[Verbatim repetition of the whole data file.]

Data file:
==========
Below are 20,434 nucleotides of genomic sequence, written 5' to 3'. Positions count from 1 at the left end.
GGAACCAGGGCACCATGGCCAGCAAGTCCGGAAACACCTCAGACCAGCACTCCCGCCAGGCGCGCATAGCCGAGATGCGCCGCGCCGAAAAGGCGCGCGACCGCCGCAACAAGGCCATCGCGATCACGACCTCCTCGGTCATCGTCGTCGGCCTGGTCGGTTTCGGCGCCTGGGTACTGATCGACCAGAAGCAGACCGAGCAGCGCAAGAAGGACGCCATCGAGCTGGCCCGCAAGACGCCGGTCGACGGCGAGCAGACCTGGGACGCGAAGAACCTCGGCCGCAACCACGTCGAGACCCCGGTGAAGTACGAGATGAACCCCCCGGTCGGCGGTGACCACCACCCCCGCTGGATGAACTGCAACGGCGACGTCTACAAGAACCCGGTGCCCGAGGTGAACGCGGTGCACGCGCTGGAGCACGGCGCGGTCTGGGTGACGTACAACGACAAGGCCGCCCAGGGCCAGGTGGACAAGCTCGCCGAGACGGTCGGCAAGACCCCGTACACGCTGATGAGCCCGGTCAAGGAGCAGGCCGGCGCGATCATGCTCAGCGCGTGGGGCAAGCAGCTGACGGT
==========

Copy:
Below are 20,434 nucleotides of genomic sequence, written 5' to 3'. Positions count from 1 at the left end.
GGAACCAGGGCACCATGGCCAGCAAGTCCGGAAACACCTCAGACCAGCACTCCCGCCAGGCGCGCATAGCCGAGATGCGCCGCGCCGAAAAGGCGCGCGACCGCCGCAACAAGGCCATCGCGATCACGACCTCCTCGGTCATCGTCGTCGGCCTGGTCGGTTTCGGCGCCTGGGTACTGATCGACCAGAAGCAGACCGAGCAGCGCAAGAAGGACGCCATCGAGCTGGCCCGCAAGACGCCGGTCGACGGCGAGCAGACCTGGGACGCGAAGAACCTCGGCCGCAACCACGTCGAGACCCCGGTGAAGTACGAGATGAACCCCCCGGTCGGCGGTGACCACCACCCCCGCTGGATGAACTGCAACGGCGACGTCTACAAGAACCCGGTGCCCGAGGTGAACGCGGTGCACGCGCTGGAGCACGGCGCGGTCTGGGTGACGTACAACGACAAGGCCGCCCAGGGCCAGGTGGACAAGCTCGCCGAGACGGTCGGCAAGACCCCGTACACGCTGATGAGCCCGGTCAAGGAGCAGGCCGGCGCGATCATGCTCAGCGCGTGGGGCAAGCAGCTGACGGT